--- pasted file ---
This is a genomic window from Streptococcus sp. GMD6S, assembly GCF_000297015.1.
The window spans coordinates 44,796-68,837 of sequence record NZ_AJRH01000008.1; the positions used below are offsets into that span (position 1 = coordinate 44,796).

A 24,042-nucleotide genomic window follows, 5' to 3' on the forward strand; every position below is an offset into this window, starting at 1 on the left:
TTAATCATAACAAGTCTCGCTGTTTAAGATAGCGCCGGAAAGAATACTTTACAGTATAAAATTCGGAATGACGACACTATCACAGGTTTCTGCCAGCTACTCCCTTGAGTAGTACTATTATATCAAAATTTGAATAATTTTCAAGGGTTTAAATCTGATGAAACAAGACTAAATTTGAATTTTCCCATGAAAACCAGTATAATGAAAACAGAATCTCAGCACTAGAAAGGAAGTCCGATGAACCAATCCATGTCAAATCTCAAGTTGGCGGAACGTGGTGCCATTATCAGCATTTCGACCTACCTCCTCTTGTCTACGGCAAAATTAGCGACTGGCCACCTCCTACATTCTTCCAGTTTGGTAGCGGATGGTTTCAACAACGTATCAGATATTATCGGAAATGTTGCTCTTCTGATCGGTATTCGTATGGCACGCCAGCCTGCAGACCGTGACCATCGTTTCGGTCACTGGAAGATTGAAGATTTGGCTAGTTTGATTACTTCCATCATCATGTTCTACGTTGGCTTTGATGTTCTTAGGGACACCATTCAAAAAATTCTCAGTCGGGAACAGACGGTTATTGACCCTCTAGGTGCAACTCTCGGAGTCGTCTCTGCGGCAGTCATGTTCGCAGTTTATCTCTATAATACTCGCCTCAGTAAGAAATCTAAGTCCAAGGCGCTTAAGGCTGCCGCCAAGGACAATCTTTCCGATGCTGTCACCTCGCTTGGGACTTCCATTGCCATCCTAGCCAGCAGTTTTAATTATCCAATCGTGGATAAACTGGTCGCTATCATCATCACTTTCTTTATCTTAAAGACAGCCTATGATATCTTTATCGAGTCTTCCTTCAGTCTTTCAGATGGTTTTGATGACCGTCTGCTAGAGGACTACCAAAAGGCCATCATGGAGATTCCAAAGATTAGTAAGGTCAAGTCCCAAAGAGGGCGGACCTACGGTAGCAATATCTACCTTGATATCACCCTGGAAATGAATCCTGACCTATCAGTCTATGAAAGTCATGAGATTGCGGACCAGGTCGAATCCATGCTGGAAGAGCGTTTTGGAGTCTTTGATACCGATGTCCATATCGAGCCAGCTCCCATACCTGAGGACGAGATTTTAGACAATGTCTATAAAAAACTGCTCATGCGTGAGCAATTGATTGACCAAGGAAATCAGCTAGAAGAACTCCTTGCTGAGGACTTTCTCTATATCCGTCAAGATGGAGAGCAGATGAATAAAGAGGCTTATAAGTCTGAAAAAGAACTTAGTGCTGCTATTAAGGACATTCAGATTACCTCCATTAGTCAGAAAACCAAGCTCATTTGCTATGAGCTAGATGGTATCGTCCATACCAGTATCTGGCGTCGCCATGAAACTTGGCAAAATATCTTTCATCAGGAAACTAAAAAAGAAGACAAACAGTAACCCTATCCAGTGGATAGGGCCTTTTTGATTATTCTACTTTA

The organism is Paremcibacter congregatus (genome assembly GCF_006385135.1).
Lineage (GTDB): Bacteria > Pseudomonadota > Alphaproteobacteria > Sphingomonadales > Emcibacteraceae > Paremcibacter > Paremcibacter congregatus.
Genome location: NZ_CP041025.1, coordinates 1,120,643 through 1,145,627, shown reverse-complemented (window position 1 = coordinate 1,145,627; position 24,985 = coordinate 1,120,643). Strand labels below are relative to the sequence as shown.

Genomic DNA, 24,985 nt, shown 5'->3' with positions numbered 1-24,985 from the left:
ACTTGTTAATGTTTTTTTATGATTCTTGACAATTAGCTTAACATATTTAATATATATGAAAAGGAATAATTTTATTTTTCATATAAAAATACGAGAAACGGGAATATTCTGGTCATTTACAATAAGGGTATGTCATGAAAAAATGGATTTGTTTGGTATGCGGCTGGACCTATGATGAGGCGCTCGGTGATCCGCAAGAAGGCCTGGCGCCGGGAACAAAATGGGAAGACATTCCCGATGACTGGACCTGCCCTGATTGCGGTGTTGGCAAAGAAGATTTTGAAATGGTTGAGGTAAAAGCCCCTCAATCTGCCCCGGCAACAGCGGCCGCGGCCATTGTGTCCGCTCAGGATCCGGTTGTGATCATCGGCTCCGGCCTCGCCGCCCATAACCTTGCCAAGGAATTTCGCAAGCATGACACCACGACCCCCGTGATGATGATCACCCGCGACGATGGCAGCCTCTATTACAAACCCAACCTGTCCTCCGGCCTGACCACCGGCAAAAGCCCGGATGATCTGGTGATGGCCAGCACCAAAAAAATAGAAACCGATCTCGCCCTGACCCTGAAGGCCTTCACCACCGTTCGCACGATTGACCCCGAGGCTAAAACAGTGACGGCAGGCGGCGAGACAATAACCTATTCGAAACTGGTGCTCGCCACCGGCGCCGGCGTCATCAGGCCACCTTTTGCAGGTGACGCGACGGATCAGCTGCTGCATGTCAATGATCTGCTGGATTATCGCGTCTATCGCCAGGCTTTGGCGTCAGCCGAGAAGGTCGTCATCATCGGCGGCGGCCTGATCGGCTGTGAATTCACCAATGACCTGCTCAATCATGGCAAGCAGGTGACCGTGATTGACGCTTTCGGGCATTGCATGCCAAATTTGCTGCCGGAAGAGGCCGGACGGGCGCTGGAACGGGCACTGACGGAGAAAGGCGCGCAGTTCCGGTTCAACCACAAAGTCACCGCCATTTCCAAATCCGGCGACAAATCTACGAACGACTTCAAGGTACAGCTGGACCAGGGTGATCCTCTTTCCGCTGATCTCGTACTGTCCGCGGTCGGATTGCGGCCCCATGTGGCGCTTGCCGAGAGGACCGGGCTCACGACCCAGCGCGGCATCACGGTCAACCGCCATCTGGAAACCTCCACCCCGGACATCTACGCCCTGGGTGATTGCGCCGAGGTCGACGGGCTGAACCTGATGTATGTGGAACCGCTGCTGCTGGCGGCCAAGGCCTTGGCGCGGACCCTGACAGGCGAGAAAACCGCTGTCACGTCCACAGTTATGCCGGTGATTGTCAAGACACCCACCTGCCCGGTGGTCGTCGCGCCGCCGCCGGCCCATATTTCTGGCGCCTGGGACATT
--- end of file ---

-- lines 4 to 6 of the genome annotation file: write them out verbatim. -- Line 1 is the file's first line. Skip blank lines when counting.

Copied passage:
TTAATCATAACAAGTCTCGCTGTTTAAGATAGCGCCGGAAAGAATACTTTACAGTATAAAATTCGGAATGACGACACTATCACAGGTTTCTGCCAGCTACTCCCTTGAGTAGTACTATTATATCAAAATTTGAATAATTTTCAAGGGTTTAAATCTGATGAAACAAGACTAAATTTGAATTTTCCCATGAAAACCAGTATAATGAAAACAGAATCTCAGCACTAGAAAGGAAGTCCGATGAACCAATCCATGTCAAATCTCAAGTTGGCGGAACGTGGTGCCATTATCAGCATTTCGACCTACCTCCTCTTGTCTACGGCAAAATTAGCGACTGGCCACCTCCTACATTCTTCCAGTTTGGTAGCGGATGGTTTCAACAACGTATCAGATATTATCGGAAATGTTGCTCTTCTGATCGGTATTCGTATGGCACGCCAGCCTGCAGACCGTGACCATCGTTTCGGTCACTGGAAGATTGAAGATTTGGCTAGTTTGATTACTTCCATCATCATGTTCTACGTTGGCTTTGATGTTCTTAGGGACACCATTCAAAAAATTCTCAGTCGGGAACAGACGGTTATTGACCCTCTAGGTGCAACTCTCGGAGTCGTCTCTGCGGCAGTCATGTTCGCAGTTTATCTCTATAATACTCGCCTCAGTAAGAAATCTAAGTCCAAGGCGCTTAAGGCTGCCGCCAAGGACAATCTTTCCGATGCTGTCACCTCGCTTGGGACTTCCATTGCCATCCTAGCCAGCAGTTTTAATTATCCAATCGTGGATAAACTGGTCGCTATCATCATCACTTTCTTTATCTTAAAGACAGCCTATGATATCTTTATCGAGTCTTCCTTCAGTCTTTCAGATGGTTTTGATGACCGTCTGCTAGAGGACTACCAAAAGGCCATCATGGAGATTCCAAAGATTAGTAAGGTCAAGTCCCAAAGAGGGCGGACCTACGGTAGCAATATCTACCTTGATATCACCCTGGAAATGAATCCTGACCTATCAGTCTATGAAAGTCATGAGATTGCGGACCAGGTCGAATCCATGCTGGAAGAGCGTTTTGGAGTCTTTGATACCGATGTCCATATCGAGCCAGCTCCCATACCTGAGGACGAGATTTTAGACAATGTCTATAAAAAACTGCTCATGCGTGAGCAATTGATTGACCAAGGAAATCAGCTAGAAGAACTCCTTGCTGAGGACTTTCTCTATATCCGTCAAGATGGAGAGCAGATGAATAAAGAGGCTTATAAGTCTGAAAAAGAACTTAGTGCTGCTATTAAGGACATTCAGATTACCTCCATTAGTCAGAAAACCAAGCTCATTTGCTATGAGCTAGATGGTATCGTCCATACCAGTATCTGGCGTCGCCATGAAACTTGGCAAAATATCTTTCATCAGGAAACTAAAAAAGAAGACAAACAGTAACCCTATCCAGTGGATAGGGCCTTTTTGATTATTCTACTTTA

The organism is Paremcibacter congregatus (genome assembly GCF_006385135.1).
Lineage (GTDB): Bacteria > Pseudomonadota > Alphaproteobacteria > Sphingomonadales > Emcibacteraceae > Paremcibacter > Paremcibacter congregatus.